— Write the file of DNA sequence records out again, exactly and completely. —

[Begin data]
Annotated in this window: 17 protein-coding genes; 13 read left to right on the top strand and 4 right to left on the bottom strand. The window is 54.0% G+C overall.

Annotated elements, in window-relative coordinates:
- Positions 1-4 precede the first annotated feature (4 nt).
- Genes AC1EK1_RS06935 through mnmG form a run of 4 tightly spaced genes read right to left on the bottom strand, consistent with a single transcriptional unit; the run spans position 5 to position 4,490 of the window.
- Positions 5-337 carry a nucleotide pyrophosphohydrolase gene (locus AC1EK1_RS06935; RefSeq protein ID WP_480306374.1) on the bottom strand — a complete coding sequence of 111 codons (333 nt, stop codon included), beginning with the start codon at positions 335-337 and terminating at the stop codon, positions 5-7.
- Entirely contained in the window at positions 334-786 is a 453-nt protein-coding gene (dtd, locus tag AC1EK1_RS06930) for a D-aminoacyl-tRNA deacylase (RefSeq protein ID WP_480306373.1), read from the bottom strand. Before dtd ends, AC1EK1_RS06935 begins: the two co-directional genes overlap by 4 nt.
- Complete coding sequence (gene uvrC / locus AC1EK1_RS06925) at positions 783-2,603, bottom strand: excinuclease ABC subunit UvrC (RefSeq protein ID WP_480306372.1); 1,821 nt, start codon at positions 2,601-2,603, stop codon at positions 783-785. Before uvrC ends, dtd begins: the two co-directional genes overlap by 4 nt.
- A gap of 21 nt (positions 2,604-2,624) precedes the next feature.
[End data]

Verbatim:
Annotated in this window: 17 protein-coding genes; 13 read left to right on the top strand and 4 right to left on the bottom strand. The window is 54.0% G+C overall.

Annotated elements, in window-relative coordinates:
- Positions 1-4 precede the first annotated feature (4 nt).
- Genes AC1EK1_RS06935 through mnmG form a run of 4 tightly spaced genes read right to left on the bottom strand, consistent with a single transcriptional unit; the run spans position 5 to position 4,490 of the window.
- Positions 5-337 carry a nucleotide pyrophosphohydrolase gene (locus AC1EK1_RS06935; RefSeq protein ID WP_480306374.1) on the bottom strand — a complete coding sequence of 111 codons (333 nt, stop codon included), beginning with the start codon at positions 335-337 and terminating at the stop codon, positions 5-7.
- Entirely contained in the window at positions 334-786 is a 453-nt protein-coding gene (dtd, locus tag AC1EK1_RS06930) for a D-aminoacyl-tRNA deacylase (RefSeq protein ID WP_480306373.1), read from the bottom strand. Before dtd ends, AC1EK1_RS06935 begins: the two co-directional genes overlap by 4 nt.
- Complete coding sequence (gene uvrC / locus AC1EK1_RS06925) at positions 783-2,603, bottom strand: excinuclease ABC subunit UvrC (RefSeq protein ID WP_480306372.1); 1,821 nt, start codon at positions 2,601-2,603, stop codon at positions 783-785. Before uvrC ends, dtd begins: the two co-directional genes overlap by 4 nt.
- A gap of 21 nt (positions 2,604-2,624) precedes the next feature.